Originally Posted by skierman64
Except it is not called an automatic, not by BMW or by the vast majority of DCT owners. I would say the majority of those who call the DCT an automatic do not understand the difference and/or don't car about the difference to include the advantages of DCT over an automatic.
For me, I've used the D mode probably less than 30 miles of the 6000 I've put on my car so far.
As with VAG (and now Porsche), BMW calls their transmission something other than the norm because it's a (relatively) new design, and they wish to differentiate. They'd be crazy if they didn't.
When GM introduced the first mass production automatic, they called it a "Hydra-Matic", and for decades, people said hydramatic when they referred to anyone's automatic, no matter the name. Other manufacturers thought up names for their own automatics (i.e. - Fordomatic, Flightomatic, Torqueflite, Powerglide, Powerflite, etc.), but it took a couple of decades for the "hydramatic" term to drop from the everyday lexicon.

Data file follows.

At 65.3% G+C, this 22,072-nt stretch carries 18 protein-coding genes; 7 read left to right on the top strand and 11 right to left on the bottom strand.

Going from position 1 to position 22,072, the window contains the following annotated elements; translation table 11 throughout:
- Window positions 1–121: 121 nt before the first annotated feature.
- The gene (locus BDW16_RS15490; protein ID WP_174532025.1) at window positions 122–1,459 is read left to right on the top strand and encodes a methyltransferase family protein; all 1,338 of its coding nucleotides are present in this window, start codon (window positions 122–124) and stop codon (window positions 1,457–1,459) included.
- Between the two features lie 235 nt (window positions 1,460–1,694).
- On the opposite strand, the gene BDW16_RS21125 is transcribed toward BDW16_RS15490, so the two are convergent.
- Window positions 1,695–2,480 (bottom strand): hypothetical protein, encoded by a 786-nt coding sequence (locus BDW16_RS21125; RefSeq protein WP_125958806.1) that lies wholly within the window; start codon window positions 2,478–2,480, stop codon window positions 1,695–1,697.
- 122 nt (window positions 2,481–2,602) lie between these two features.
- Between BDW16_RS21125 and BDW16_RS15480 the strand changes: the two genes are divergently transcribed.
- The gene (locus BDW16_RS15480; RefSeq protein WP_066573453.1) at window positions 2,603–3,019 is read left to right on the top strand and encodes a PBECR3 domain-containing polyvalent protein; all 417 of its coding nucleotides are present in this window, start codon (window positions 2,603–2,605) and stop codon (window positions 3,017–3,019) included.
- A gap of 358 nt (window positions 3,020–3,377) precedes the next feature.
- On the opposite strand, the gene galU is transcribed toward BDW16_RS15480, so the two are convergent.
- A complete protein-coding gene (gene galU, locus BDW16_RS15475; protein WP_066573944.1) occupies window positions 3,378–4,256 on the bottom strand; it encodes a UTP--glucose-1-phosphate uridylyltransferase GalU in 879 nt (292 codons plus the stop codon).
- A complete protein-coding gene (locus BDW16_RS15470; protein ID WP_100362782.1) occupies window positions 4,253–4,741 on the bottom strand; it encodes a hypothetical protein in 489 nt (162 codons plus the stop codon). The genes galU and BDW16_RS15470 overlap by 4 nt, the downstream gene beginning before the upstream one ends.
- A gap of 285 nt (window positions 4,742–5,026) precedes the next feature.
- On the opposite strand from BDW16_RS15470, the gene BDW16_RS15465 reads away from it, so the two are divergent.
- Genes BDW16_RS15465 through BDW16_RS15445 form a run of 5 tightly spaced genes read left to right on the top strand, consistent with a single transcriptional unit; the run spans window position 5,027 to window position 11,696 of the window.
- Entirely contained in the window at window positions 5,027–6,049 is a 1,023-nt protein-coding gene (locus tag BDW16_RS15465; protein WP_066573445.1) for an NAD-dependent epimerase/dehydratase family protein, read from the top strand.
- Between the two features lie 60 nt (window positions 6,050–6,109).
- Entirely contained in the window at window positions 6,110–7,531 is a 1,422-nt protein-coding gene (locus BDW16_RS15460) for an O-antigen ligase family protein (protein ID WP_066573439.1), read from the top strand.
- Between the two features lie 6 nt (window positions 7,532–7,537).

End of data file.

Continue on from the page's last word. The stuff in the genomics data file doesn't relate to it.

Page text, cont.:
Many VAG, BMW (and now Porsche) owners don't refer to their brandy-new transmissions as automatics for several reasons:
1. The manufacturer calls out and publicizes new designs, as do car salesman, etc.
2. A minor touch of OCD.
3. Fear of scrotum shrinkage.
In the fullness of time, I believe these double-clutch designs will continue to proliferate, and will inevitably become known as automatics (all this assuming the internal combustion engine has a fairly long future).
Then, maybe someone will come up with a new type of automatic, and will definitely call it something else.
I'm perfectly content with you and anyone else calling the M-DCT whatever you like, but not content with M-DCT cops policing what others (including me) call this transmission.
See 2 and 3, above.